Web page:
Review: “The Butterfly Garden” by Dot Hutchison

Title: The Butterfly Garden
Find it on: Amazon, Goodreads
Author: Dot Hutchison
Publication Date: June 1, 2016
Genre: Thriller, Horror, Fiction

Trigger alert: This book contains content including kidnap, abuse, and rape.


An Amazon Charts bestseller.

Near an isolated mansion lies a beautiful garden.

In this garden grow luscious flowers, shady trees…and a collection of precious “butterflies”—young women who have been kidnapped and intricately tattooed to resemble their namesakes. Overseeing it all is the Gardener, a brutal, twisted man obsessed with capturing and preserving his lovely specimens.

When the garden is discovered, a survivor is brought in for questioning. FBI agents Victor Hanoverian and Brandon Eddison are tasked with piecing together one of the most stomach-churning cases of their careers. But the girl, known only as Maya, proves to be a puzzle herself.

As her story twists and turns, slowly shedding light on life in the Butterfly Garden, Maya reveals old grudges, new saviors, and horrific tales of a man who’d go to any length to hold beauty captive. But the more she shares, the more the agents have to wonder what she’s still hiding…

(via Amazon)


TLDR; fascinating thriller/horror with characters that range the depths of wicked, twisted, broken, and strong.

Holy. Smokes. Guys. This book hit me over the head in the best way. In this fictional story about a serial killer, the reader is introduced to a man known as the Gardener and plunged into his twisted world. The Gardener harbors an obsession with beauty and immortality, revealed over the course of the story. He creates a secret garden in which to carry out unspeakable acts against abducted women he calls ‘butterflies,’ who are routinely captured, marked, and cycled through the garden.

Here the Gardener is a character of curiosity. Seeming to imagine himself as a caretaker for the young women, he puts great attention towards their well-being for the time they are in the Garden. Yet when their time has come he has no problem ending their lives horrifically. In fact, the author alludes it might even be a comfort to him, knowing his ‘butterflies’ will always be near and unaffected by the weariness of aging. Striking an odd balance between care and ruthlessness, he wanders the Garden spending time with the women and enjoying conversation with those who have adjusted to their new life. He gradually gives them means to enjoy hobbies or other joys to pass the time. And yet he frequently visits the women through the week to take advantage of his position of power for his own needs.

How does the Gardener reconcile a genuine care for the ladies with the incontrovertible acts against them? He seems to view their fate as an act of mercy and sign of love. Here they have a caretaker so concerned with them that he takes the immense effort to prepare their bodies with beautiful, intricate designs, keep them in a lovely garden, and finally takes the time to preserve and admire them after their breath has left.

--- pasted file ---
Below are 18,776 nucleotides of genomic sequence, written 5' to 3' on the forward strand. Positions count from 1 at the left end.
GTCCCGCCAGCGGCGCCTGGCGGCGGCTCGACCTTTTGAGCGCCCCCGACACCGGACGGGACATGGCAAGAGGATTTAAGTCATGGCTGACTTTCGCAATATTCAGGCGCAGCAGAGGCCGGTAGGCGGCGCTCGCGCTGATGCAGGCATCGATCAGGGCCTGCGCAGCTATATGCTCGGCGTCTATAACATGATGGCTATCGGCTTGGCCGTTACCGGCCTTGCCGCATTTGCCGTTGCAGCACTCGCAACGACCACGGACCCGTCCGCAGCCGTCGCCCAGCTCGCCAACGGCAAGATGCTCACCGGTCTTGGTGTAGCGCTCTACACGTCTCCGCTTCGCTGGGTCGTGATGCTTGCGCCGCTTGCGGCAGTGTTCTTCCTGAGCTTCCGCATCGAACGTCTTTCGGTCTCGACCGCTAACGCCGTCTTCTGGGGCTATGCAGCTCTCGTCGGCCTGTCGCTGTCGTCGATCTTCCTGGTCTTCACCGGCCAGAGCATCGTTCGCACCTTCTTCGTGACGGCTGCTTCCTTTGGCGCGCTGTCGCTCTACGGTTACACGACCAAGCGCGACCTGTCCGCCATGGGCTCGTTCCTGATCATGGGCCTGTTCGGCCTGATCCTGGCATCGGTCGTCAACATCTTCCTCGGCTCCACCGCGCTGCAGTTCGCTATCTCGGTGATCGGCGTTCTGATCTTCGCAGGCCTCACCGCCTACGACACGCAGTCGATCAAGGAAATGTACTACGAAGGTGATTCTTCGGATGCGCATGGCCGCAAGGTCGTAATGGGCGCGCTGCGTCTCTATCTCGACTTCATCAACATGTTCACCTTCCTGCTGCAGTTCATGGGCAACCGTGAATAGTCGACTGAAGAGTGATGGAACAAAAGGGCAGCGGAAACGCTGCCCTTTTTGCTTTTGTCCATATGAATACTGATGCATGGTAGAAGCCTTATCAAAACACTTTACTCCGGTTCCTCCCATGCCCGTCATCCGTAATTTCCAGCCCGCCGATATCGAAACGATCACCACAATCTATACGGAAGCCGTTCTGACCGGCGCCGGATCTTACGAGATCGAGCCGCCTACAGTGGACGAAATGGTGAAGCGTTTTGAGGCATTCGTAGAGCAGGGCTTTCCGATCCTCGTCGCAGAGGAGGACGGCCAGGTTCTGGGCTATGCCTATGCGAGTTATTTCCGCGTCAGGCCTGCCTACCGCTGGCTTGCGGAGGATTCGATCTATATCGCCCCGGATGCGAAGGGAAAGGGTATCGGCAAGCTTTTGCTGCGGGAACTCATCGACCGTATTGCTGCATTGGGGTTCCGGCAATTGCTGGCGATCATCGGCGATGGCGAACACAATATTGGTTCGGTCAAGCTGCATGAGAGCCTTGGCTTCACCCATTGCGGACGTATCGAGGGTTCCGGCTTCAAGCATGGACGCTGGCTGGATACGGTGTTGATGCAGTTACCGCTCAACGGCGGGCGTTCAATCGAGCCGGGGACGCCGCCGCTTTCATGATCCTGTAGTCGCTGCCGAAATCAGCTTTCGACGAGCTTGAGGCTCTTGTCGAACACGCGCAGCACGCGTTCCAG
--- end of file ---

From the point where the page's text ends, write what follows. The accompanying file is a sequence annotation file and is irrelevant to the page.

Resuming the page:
The premise of the Gardener is a complex psyche – a struggle to understand and easy to despise. But it’s easy to agree he’s extremely selfishness and delusional.

The story itself of the Gardener and his butterflies is told by a former butterfly, Maya, through a series of police interviews. Her narrative flows effortlessly. She is the perfect character to convey this story to the reader, with her candor and no-nonsense demeanor. Exchanges with the police seem natural given the context, her bluntness amusing but believable. Maya is a character that grows in your heart through the story. Her personality appears prickly in the beginning but softens over time.

While the story obviously touches on a number of very difficult issues (trigger alert: rape, abuse, kidnap), it felt as though the author made an earnest effort to approach them with a human touch, balancing it with character emotions and reactions that seemed realistic. I did wish there was more backstory into how the Gardener and his family became so deluded to think their actions were acceptable. The fleeting rationale in the book paled in comparison to the tragedy. Other than that I enjoyed the book and many of the characters. It played with the dynamics of hope, hopelessness, love, agony, and perversion while maintaining enough plot to keep me hooked. At the end you’re left with thoughts of how inhuman a person can be before we consider them a monster, and to what lengths can a soul can be stretched and still remain unbroken. I’ve seen mixed reviews for this book on Amazon/Goodreads, but I personally enjoyed it and would recommend it to anyone who enjoys crime novels.


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